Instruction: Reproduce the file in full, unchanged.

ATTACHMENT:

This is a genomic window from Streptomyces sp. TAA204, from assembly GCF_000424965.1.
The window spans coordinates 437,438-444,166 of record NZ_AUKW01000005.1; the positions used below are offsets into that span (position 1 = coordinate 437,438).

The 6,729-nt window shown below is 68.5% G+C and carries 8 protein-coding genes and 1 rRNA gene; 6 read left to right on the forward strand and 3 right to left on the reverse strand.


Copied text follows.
This is a genomic window from Streptomyces sp. TAA204, from assembly GCF_000424965.1.
The window spans coordinates 437,438-444,166 of record NZ_AUKW01000005.1; the positions used below are offsets into that span (position 1 = coordinate 437,438).

The 6,729-nt window shown below is 68.5% G+C and carries 8 protein-coding genes and 1 rRNA gene; 6 read left to right on the forward strand and 3 right to left on the reverse strand.